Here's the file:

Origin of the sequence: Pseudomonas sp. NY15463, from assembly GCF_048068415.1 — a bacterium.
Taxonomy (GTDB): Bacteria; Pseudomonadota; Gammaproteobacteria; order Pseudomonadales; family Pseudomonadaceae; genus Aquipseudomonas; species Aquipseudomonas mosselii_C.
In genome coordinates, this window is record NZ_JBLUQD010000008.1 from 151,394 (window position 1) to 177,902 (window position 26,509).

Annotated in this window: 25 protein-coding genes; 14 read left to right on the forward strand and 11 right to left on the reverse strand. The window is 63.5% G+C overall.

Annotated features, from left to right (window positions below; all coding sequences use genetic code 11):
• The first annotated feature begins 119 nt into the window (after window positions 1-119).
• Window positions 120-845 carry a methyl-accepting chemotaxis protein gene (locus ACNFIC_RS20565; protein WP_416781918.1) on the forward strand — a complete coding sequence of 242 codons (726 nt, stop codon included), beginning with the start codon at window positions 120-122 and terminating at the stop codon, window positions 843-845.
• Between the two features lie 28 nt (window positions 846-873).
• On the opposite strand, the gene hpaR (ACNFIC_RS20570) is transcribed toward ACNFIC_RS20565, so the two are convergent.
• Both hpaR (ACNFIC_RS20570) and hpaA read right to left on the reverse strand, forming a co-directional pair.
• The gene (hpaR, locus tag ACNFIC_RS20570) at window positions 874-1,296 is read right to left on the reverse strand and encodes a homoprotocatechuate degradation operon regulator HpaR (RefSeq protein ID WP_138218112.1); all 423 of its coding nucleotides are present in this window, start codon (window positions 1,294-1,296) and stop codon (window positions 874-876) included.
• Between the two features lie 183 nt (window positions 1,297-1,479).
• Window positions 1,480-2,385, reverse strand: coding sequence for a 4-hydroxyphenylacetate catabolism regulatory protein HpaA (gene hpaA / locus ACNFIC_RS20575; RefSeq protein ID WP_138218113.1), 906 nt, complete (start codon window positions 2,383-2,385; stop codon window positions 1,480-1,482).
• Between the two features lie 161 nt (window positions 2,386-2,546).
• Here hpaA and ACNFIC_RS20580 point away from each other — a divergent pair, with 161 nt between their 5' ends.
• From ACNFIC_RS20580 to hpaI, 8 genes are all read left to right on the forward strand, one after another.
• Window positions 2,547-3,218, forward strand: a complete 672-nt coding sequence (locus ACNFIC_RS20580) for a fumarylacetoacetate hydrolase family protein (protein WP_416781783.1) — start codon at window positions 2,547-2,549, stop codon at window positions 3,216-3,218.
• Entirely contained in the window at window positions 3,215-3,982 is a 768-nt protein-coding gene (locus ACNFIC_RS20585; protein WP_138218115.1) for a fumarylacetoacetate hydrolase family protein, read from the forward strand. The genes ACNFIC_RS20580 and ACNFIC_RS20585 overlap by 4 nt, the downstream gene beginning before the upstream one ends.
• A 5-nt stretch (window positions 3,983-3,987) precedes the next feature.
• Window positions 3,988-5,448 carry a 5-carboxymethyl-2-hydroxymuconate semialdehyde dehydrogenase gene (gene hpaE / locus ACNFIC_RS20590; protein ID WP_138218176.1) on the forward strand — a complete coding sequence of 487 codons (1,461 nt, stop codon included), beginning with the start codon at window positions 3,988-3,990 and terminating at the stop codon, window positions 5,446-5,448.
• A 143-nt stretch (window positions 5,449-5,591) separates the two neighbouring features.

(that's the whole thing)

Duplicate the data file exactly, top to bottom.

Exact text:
Origin of the sequence: Pseudomonas sp. NY15463, from assembly GCF_048068415.1 — a bacterium.
Taxonomy (GTDB): Bacteria; Pseudomonadota; Gammaproteobacteria; order Pseudomonadales; family Pseudomonadaceae; genus Aquipseudomonas; species Aquipseudomonas mosselii_C.
In genome coordinates, this window is record NZ_JBLUQD010000008.1 from 151,394 (window position 1) to 177,902 (window position 26,509).

Annotated in this window: 25 protein-coding genes; 14 read left to right on the forward strand and 11 right to left on the reverse strand. The window is 63.5% G+C overall.

Annotated features, from left to right (window positions below; all coding sequences use genetic code 11):
• The first annotated feature begins 119 nt into the window (after window positions 1-119).
• Window positions 120-845 carry a methyl-accepting chemotaxis protein gene (locus ACNFIC_RS20565; protein WP_416781918.1) on the forward strand — a complete coding sequence of 242 codons (726 nt, stop codon included), beginning with the start codon at window positions 120-122 and terminating at the stop codon, window positions 843-845.
• Between the two features lie 28 nt (window positions 846-873).
• On the opposite strand, the gene hpaR (ACNFIC_RS20570) is transcribed toward ACNFIC_RS20565, so the two are convergent.
• Both hpaR (ACNFIC_RS20570) and hpaA read right to left on the reverse strand, forming a co-directional pair.
• The gene (hpaR, locus tag ACNFIC_RS20570) at window positions 874-1,296 is read right to left on the reverse strand and encodes a homoprotocatechuate degradation operon regulator HpaR (RefSeq protein ID WP_138218112.1); all 423 of its coding nucleotides are present in this window, start codon (window positions 1,294-1,296) and stop codon (window positions 874-876) included.
• Between the two features lie 183 nt (window positions 1,297-1,479).
• Window positions 1,480-2,385, reverse strand: coding sequence for a 4-hydroxyphenylacetate catabolism regulatory protein HpaA (gene hpaA / locus ACNFIC_RS20575; RefSeq protein ID WP_138218113.1), 906 nt, complete (start codon window positions 2,383-2,385; stop codon window positions 1,480-1,482).
• Between the two features lie 161 nt (window positions 2,386-2,546).
• Here hpaA and ACNFIC_RS20580 point away from each other — a divergent pair, with 161 nt between their 5' ends.
• From ACNFIC_RS20580 to hpaI, 8 genes are all read left to right on the forward strand, one after another.
• Window positions 2,547-3,218, forward strand: a complete 672-nt coding sequence (locus ACNFIC_RS20580) for a fumarylacetoacetate hydrolase family protein (protein WP_416781783.1) — start codon at window positions 2,547-2,549, stop codon at window positions 3,216-3,218.
• Entirely contained in the window at window positions 3,215-3,982 is a 768-nt protein-coding gene (locus ACNFIC_RS20585; protein WP_138218115.1) for a fumarylacetoacetate hydrolase family protein, read from the forward strand. The genes ACNFIC_RS20580 and ACNFIC_RS20585 overlap by 4 nt, the downstream gene beginning before the upstream one ends.
• A 5-nt stretch (window positions 3,983-3,987) precedes the next feature.
• Window positions 3,988-5,448 carry a 5-carboxymethyl-2-hydroxymuconate semialdehyde dehydrogenase gene (gene hpaE / locus ACNFIC_RS20590; protein ID WP_138218176.1) on the forward strand — a complete coding sequence of 487 codons (1,461 nt, stop codon included), beginning with the start codon at window positions 3,988-3,990 and terminating at the stop codon, window positions 5,446-5,448.
• A 143-nt stretch (window positions 5,449-5,591) separates the two neighbouring features.